Back in August, I blogged about Ruby's symbols as I tried to get my head around what they really were. Jim Weirich made a post yesterday entitled 'Symbols Are Not Immutable Strings' which really helped solidify my understanding, his main two points being:
* Symbols are not immutable strings
* A symbol is an object with a name
Technorati Tags: Ruby, Jim Weirich, Andrew Beacock
Based on the Firefox RSS feed icon, (and adopted by Microsoft) is the transmitting symbol that with a big push from Feed Icons is trying to become the standard symbol that means "this is an RSS feed". I've added it to my blog today to support the effort.
Let's make RSS feeds simple enough for anyone to recognise - none of this orange XML this or RSS that...
Technorati Tags: Blog, RSS, Icon, Feed Icons, Andrew Beacock
As an experienced Java developer converting to a Ruby newbie I found the following posts from Sam Newman rather helpful in making the switch:
* Ruby For Java (and C#) Programmers, Part 1 - Conventions, methods, modules, and classes
* Ruby For Java (and C#) Programmers, Part 2 - Operators, methods, and more on classes
* Ruby For Java (and C#) Programmers, Part 3 - Introducing Arrays, Hashes and the typing system
If your anything like me having a good book by your side can really help when picking up a new language. There is one Ruby book that everyone seems to have, Programming Ruby: The Pragmatic Programmer's Guide. It really is an excellent book, I liked the first edition so much that I bought the second as well!
Let me know if you find any other resources that would be helpful to anyone else making the switch.
Another useful resource for people interested in see what Ruby is all about is Try Ruby! - an online interactive Ruby terminal that runs in a browser, created by the rather insane why the lucky stiff. Try it, you might like it!
Technorati Tags: Ruby, Java, Sam Newman, Pragmatic Programmer, Why The Lucky Stiff, Andrew Beacock
If you are a regular del.icio.us user you will most probably know that they have had some server & database troubles over the past couple of days that caused the whole system to be unavailable for a considerable number of hours.
What you might not know is that you could have had access to them (if you are a Firefox user) if you had the Foxylicious extension installed. It maintains a copy of your del.icio.us links as normal Firefox bookmarks and I blogged about it back in April.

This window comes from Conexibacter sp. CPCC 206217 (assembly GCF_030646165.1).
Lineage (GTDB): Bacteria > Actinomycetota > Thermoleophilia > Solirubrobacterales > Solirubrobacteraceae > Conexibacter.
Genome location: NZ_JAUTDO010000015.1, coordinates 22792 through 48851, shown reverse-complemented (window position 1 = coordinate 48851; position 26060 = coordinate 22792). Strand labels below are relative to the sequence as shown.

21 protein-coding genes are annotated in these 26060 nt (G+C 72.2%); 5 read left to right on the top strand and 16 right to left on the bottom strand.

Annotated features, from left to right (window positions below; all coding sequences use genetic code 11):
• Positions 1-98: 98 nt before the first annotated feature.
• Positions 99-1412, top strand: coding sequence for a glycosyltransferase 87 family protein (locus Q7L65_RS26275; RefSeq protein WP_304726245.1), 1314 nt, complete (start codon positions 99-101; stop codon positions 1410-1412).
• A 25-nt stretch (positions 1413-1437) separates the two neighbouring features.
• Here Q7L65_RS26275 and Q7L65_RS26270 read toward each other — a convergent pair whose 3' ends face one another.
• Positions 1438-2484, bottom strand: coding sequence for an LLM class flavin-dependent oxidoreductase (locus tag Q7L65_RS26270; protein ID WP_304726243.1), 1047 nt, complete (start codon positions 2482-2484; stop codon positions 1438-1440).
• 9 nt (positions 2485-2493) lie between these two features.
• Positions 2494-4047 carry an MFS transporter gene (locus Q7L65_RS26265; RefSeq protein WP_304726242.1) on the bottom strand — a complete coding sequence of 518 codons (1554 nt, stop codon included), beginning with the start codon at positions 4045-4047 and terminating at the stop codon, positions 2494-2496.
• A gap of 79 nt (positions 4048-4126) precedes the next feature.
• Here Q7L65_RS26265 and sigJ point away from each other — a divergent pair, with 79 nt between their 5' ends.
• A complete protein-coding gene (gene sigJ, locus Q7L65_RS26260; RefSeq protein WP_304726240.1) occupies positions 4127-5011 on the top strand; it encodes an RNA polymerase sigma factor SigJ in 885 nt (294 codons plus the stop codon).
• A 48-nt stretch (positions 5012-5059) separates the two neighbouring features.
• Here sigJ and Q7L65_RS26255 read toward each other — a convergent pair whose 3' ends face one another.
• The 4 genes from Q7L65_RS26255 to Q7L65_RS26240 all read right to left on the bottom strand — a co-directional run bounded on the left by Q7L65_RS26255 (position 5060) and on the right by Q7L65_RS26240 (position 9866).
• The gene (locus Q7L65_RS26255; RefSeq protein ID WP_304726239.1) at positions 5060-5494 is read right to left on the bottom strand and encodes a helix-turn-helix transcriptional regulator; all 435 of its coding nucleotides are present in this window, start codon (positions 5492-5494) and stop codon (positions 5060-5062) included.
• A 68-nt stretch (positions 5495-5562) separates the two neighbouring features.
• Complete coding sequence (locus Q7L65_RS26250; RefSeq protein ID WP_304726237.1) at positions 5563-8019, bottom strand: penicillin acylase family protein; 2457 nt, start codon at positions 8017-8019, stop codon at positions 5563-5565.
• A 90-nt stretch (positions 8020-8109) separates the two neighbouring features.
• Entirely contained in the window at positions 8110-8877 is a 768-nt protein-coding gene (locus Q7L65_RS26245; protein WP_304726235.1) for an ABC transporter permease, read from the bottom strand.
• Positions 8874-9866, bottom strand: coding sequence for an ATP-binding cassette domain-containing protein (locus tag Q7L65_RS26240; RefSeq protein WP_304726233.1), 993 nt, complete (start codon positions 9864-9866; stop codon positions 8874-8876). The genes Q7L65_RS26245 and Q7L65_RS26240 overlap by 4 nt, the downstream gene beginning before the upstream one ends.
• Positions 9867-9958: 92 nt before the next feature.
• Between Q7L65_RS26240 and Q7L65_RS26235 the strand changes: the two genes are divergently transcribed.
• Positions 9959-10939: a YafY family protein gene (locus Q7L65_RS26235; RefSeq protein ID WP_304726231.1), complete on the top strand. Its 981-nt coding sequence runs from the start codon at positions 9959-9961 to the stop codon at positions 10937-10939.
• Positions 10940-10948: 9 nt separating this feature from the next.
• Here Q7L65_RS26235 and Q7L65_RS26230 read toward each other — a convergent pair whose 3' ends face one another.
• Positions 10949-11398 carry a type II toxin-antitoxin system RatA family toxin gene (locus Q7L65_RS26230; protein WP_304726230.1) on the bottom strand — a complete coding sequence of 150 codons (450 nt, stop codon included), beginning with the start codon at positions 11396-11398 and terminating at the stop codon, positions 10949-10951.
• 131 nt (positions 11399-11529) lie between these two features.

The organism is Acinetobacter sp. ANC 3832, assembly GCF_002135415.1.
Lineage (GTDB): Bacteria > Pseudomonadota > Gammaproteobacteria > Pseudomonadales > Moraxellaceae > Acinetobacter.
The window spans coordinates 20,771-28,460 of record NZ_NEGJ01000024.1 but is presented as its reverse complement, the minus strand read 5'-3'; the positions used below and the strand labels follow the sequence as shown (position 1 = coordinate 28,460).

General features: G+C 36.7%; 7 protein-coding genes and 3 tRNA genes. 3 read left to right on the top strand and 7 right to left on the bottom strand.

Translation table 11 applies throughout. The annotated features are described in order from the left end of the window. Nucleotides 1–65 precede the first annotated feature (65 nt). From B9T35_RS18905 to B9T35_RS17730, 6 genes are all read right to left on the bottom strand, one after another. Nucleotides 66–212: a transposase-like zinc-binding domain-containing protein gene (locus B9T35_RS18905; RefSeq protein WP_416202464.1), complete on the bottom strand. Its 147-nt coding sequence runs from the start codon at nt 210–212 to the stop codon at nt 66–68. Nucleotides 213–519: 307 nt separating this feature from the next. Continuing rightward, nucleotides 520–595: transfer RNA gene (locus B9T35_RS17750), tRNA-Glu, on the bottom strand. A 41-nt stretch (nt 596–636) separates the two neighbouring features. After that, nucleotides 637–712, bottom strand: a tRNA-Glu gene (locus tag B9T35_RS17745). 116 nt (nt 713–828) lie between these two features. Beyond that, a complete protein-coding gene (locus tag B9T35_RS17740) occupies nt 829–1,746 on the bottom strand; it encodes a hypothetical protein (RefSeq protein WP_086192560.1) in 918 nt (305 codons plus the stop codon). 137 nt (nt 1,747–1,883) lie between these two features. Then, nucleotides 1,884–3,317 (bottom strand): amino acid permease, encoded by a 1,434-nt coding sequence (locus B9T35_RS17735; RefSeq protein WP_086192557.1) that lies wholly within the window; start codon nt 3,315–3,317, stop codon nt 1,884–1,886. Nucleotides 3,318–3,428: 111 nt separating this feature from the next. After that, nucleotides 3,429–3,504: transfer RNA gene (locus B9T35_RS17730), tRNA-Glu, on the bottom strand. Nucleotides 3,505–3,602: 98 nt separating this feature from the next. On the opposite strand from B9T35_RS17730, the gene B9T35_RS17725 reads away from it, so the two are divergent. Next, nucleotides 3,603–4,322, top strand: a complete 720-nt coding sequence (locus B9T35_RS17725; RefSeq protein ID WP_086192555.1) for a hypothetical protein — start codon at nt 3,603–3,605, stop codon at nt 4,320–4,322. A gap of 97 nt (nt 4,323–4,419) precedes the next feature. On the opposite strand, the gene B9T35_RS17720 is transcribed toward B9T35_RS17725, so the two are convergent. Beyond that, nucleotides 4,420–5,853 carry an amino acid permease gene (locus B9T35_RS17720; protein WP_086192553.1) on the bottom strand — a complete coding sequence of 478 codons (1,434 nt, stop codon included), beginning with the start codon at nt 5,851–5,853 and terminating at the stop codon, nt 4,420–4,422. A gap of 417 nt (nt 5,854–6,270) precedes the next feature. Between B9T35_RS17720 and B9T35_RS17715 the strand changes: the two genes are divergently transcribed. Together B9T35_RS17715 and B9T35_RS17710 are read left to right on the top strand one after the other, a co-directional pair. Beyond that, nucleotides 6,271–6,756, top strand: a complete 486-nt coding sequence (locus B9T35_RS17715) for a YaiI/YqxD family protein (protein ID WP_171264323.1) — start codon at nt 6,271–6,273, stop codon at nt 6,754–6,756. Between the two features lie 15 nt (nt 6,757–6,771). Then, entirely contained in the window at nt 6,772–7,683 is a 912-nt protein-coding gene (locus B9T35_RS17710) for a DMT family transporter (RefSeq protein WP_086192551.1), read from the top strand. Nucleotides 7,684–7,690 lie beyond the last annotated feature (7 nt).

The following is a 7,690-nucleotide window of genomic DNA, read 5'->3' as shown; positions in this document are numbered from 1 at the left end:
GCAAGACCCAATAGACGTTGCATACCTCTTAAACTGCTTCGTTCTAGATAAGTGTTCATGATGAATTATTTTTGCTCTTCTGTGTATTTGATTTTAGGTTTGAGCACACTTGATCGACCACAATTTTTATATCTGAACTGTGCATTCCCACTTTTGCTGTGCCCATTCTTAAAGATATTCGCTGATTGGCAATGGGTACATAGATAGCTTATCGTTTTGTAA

I find the del.icio.us Firefox extension better for posting to del.icio.us, but nothing beats Foxylicious for ensuring that you have fast local access to all your bookmarks should del.icio.us every have problems in the future.
Technorati Tags: del.icio.us, Foxylicious, Firefox, Extension, Andrew Beacock
Rob Sanheim has a great post introducing the new features and the offline version comes highly recommended if you ever want to develop whilst not connected to the net.
Technorati Tags: DevBoi, Firefox, Extension, Development, Programming, Ruby on Rails, Martin Cohen, Rob Sanheim, Andrew Beacock
In my last post I talked about how to check your gaming mouse polling rate with a Windows utility called mouserate. You may have noticed that my polling rate was way above the standard 100Hz - in this post I'll tell you how I did it. This obviously only works with USB mice but there are not that many PS/2 gaming mice sold these days.
Important Disclaimer: Although I have not had any problems since running this patch, there have been reports on various gaming forums that people's mice or other USB devices have stopped working as a result of applying this patch. For some people it was fixed by choosing a slower patch rate but I wanted to mention this, as if you follow my instructions below and something goes wrong with your setup - your on your own... (it might be best to have a PS/2 mouse handy or know the keyboard shortcuts to revert the patch).
Ok with that disclaimer out the way, let's get stuck in and really ramp the polling speed up. First download USB Mouserate Switcher 1.1 by Anir. I had problems using the "Softpedia Mirror (US)" link but the "Softpedia Mirror (RO)" one worked fine. When you double-click usbmrs11.exe you are presented with a screen explaining what the tool can do. Clicking the "patch" button moves you to the screens that let you choose what speed you want to try. With each page it asks you if you want to change to that speed. It starts with 250 Hz/4 ms (slow), then 500 Hz/2 ms (medium), and then the fastest setting 1000 Hz/1 ms (the next page asks if you want to revert to the very slow Windows standard of 125Hz/8 ms).
If you answer "yes" to a question it patches the usbport.sys USB driver and asks you to reboot for the change to take effect. When you reboot is when you will find out if the patch has worked or if it has caused some or all of your devices to stop working.
If you have problems with any of your USB devices then try choosing a sightly slower setting first, if that doesn't work you will have to use the tool to restore the original Windows version - remember your USB mouse might not be working at this time, hence the reference to the PS/2 mouse above.